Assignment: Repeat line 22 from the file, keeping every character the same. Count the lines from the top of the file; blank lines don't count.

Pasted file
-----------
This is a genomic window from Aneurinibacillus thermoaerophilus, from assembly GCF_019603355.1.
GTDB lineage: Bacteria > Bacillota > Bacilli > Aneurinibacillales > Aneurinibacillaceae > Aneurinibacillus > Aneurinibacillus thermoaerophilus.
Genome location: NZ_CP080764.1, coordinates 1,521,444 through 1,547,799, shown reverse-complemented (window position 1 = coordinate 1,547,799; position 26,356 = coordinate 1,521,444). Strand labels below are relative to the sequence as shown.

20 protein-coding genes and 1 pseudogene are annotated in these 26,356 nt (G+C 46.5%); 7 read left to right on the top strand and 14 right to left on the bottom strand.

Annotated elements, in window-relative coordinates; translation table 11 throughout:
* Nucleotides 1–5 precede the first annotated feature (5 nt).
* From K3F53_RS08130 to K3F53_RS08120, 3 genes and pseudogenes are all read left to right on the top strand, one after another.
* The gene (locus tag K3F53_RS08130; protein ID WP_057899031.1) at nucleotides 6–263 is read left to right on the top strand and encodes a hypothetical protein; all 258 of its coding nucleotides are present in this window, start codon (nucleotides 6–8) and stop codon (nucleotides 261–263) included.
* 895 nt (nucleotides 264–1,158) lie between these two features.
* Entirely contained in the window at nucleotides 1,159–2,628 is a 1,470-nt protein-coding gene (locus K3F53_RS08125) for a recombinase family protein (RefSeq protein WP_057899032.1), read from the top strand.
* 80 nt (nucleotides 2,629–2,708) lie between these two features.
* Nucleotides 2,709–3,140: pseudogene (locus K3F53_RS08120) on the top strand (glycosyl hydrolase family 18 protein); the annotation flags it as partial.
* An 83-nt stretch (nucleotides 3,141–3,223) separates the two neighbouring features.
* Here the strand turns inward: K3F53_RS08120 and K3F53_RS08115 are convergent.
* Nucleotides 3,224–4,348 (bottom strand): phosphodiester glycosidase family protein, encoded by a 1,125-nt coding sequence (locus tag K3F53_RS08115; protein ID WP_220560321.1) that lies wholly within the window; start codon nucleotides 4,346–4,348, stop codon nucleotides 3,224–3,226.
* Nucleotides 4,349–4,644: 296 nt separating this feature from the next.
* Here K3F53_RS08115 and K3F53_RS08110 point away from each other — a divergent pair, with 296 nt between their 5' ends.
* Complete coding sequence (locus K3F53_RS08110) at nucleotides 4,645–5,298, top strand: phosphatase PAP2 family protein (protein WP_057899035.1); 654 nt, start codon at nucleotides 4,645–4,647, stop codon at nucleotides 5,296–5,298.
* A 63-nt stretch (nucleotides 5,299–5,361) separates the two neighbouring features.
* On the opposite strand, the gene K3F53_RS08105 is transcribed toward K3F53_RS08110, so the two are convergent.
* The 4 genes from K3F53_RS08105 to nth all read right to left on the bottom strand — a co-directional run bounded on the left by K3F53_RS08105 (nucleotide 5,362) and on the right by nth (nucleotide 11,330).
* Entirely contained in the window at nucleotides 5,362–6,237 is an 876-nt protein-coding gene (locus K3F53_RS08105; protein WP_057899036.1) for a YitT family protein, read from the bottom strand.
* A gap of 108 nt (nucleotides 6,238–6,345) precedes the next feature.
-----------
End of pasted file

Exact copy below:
* Entirely contained in the window at nucleotides 5,362–6,237 is an 876-nt protein-coding gene (locus K3F53_RS08105; protein WP_057899036.1) for a YitT family protein, read from the bottom strand.